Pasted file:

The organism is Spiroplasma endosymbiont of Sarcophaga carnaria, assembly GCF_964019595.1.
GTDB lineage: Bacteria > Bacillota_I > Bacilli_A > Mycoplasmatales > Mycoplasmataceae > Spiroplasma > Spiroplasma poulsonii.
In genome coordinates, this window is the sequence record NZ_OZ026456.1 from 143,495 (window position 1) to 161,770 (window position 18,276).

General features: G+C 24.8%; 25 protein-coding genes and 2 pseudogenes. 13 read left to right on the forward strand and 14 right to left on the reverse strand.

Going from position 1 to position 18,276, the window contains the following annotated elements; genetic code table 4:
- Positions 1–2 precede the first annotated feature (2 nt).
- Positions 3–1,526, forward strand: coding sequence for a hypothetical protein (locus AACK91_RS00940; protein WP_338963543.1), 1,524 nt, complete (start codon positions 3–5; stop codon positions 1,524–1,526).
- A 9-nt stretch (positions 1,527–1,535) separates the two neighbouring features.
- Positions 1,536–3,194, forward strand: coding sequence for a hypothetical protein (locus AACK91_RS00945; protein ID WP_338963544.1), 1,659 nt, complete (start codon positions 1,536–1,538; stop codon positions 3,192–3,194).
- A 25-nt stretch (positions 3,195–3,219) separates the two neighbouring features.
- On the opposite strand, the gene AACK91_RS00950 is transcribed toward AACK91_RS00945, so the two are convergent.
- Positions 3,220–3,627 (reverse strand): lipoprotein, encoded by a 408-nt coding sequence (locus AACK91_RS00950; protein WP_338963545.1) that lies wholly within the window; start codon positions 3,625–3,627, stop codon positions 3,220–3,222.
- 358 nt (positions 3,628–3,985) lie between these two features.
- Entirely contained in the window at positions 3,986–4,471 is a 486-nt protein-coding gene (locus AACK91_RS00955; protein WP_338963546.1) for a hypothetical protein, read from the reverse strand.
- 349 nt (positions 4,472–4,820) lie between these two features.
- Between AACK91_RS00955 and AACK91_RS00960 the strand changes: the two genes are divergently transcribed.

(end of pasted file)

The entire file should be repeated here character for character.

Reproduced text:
The organism is Spiroplasma endosymbiont of Sarcophaga carnaria, assembly GCF_964019595.1.
GTDB lineage: Bacteria > Bacillota_I > Bacilli_A > Mycoplasmatales > Mycoplasmataceae > Spiroplasma > Spiroplasma poulsonii.
In genome coordinates, this window is the sequence record NZ_OZ026456.1 from 143,495 (window position 1) to 161,770 (window position 18,276).

General features: G+C 24.8%; 25 protein-coding genes and 2 pseudogenes. 13 read left to right on the forward strand and 14 right to left on the reverse strand.

Going from position 1 to position 18,276, the window contains the following annotated elements; genetic code table 4:
- Positions 1–2 precede the first annotated feature (2 nt).
- Positions 3–1,526, forward strand: coding sequence for a hypothetical protein (locus AACK91_RS00940; protein WP_338963543.1), 1,524 nt, complete (start codon positions 3–5; stop codon positions 1,524–1,526).
- A 9-nt stretch (positions 1,527–1,535) separates the two neighbouring features.
- Positions 1,536–3,194, forward strand: coding sequence for a hypothetical protein (locus AACK91_RS00945; protein ID WP_338963544.1), 1,659 nt, complete (start codon positions 1,536–1,538; stop codon positions 3,192–3,194).
- A 25-nt stretch (positions 3,195–3,219) separates the two neighbouring features.
- On the opposite strand, the gene AACK91_RS00950 is transcribed toward AACK91_RS00945, so the two are convergent.
- Positions 3,220–3,627 (reverse strand): lipoprotein, encoded by a 408-nt coding sequence (locus AACK91_RS00950; protein WP_338963545.1) that lies wholly within the window; start codon positions 3,625–3,627, stop codon positions 3,220–3,222.
- 358 nt (positions 3,628–3,985) lie between these two features.
- Entirely contained in the window at positions 3,986–4,471 is a 486-nt protein-coding gene (locus AACK91_RS00955; protein WP_338963546.1) for a hypothetical protein, read from the reverse strand.
- 349 nt (positions 4,472–4,820) lie between these two features.
- Between AACK91_RS00955 and AACK91_RS00960 the strand changes: the two genes are divergently transcribed.